Furthermore, in the Episcopal Church at least, the rite involves statements and responses to those statements; the participant responds “Amen” to what the priest says to him or her. That’s an active affirmation of something – but of what? There is clearly something going on, but the recipient has literally no clue what it might be. I don’t think this is even ethical.

    Clearly, in the cases you mention, exceptions can easily be made; all the people you mention have at least some familiarity with Christianity. But I have to point out that there are contradictions at the heart of the argument for each case. For instance, if the person who’s been attending for awhile “intends to lead a Christian life” – then getting Baptized should really not be an issue for them; that’s the very sign of “the intention to lead a Christian life”! Likewise, it’s not clear to me why a Quaker, say, would want to participate in Communion if s/he believes that Sacraments are superfluous in all cases. (If s/he does, though: who would oppose it? Quakers are certainly Christians, and this would be a nitpicky violation of the spirit of the law.) And the lapsed Christian is eligible anyway, so doesn’t fit the conditions.

    So you see: I do think this is actually aimed at the neophyte; it certainly is, in the case of the Episcopal Church. And that’s exactly why it’s wrong, in my estimation. You mention another problem here: insistence on the part of some priests about this. That’s because there are no standards at all in place – about something that we claim is the “summit of the Christian life”! And I don’t see any effort, I must add, to establish any standards, either – again, from my vantage point in TEC. I don’t think anybody even feels this is necessary…..

  4. My church lives mostly at the other end of the spectrum but there are exceptions made all the rime. The reasons given for why some people shouldn’t be allowed communion can be rather creepy (1 Corinthisns 11:29). My own feeling about open communion is summed up by what Ben Witherington wrote in ‘Who can Commune with God?’ …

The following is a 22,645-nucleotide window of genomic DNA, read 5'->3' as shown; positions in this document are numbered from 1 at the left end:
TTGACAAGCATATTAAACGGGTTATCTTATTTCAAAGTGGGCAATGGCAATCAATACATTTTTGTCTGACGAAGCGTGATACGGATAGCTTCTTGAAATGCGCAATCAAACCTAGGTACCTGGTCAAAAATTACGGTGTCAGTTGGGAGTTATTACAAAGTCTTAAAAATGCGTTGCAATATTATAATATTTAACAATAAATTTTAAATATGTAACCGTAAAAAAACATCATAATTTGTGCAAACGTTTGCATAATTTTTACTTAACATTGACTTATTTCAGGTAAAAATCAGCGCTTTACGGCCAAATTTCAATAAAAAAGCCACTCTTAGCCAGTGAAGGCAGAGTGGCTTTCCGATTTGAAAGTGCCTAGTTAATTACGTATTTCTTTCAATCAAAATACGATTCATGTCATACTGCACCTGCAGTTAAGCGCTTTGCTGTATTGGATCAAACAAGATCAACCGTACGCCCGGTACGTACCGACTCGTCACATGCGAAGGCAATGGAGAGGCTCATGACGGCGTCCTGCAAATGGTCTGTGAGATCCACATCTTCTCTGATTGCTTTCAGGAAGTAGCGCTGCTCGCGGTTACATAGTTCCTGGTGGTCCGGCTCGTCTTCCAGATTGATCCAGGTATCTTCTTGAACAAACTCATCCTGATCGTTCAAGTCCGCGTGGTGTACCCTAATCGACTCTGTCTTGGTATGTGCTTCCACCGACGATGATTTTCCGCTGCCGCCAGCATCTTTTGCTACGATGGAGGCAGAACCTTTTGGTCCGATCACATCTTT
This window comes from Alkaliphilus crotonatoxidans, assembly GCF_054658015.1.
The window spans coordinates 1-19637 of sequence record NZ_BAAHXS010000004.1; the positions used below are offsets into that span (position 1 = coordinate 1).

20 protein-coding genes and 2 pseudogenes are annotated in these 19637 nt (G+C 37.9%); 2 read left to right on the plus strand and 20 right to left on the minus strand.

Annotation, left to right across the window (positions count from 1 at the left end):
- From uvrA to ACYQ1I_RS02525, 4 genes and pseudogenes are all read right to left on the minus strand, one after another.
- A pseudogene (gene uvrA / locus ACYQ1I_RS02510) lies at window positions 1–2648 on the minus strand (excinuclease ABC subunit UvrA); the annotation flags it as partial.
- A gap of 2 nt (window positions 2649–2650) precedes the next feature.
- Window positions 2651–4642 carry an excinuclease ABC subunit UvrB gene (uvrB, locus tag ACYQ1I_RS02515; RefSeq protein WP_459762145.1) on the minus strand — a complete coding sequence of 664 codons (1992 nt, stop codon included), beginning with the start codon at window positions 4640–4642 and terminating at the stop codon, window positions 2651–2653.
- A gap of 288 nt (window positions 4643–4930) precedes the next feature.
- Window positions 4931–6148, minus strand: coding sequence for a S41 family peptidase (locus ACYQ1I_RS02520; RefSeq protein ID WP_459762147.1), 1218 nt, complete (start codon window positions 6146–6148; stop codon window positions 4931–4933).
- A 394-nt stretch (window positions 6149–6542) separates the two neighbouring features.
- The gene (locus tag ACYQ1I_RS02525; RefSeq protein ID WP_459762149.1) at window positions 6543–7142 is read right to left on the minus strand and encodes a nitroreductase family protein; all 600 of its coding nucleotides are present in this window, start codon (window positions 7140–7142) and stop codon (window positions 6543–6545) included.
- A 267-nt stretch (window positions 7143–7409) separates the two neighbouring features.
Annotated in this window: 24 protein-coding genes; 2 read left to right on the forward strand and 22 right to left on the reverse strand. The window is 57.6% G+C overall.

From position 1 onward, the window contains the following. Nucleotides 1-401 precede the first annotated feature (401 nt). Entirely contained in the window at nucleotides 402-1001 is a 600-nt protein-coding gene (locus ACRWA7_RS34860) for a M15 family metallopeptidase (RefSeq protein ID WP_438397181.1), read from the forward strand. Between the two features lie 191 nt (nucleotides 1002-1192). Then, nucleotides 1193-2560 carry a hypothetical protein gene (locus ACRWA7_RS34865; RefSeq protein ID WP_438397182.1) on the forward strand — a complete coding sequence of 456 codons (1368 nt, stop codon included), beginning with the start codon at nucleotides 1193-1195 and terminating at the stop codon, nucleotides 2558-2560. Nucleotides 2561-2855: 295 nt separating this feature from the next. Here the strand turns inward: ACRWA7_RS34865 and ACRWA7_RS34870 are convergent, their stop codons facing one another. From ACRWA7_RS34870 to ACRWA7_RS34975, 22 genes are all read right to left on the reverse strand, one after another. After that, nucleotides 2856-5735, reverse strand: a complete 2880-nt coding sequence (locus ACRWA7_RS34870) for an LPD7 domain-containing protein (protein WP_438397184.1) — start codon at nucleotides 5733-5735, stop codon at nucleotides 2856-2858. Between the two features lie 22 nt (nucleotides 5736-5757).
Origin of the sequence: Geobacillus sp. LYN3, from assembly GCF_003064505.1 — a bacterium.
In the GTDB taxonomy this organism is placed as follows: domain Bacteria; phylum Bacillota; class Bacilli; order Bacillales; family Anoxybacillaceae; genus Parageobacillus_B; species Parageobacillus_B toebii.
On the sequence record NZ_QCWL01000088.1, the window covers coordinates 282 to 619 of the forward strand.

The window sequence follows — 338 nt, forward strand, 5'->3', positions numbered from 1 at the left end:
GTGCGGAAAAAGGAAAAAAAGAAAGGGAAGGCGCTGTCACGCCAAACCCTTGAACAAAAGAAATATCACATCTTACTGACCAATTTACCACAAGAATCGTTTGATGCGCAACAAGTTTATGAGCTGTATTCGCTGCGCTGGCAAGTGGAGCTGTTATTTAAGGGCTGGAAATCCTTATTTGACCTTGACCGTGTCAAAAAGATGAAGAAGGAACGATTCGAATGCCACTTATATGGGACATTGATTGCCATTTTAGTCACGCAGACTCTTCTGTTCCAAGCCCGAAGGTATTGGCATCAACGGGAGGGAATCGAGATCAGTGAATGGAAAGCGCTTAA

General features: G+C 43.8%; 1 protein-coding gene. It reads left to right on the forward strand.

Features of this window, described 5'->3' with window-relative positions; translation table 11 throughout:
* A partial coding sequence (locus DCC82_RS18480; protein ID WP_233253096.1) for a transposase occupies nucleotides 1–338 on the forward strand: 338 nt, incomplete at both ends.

“Jesus came into people’s lives, whether sinners, tax collectors etc. without them already being in a worthy condition. And indeed, even at the Last Supper, Jesus distributed the elements to very unworthy participants whom he knew were about to deny, betray, and desert him.”

    Communion maybe isn’t about whether a person meets a certain church’s requirements, but is instead a meeting of that person with Jesus, who seems to have no requirements 🙂

    1. I really don’t understand (from the article you link) how “a practice of welcome for any who desire to receive [could be] surrounded by regular and robust teaching and reflection on the sacraments in the life of faith and of the church, and take place within a process of catechesis and formation that intends to lead to baptism.” How is this supposed to happen? What’s the scheme here? How are people supposed to lay hold of this “regular and robust teaching”?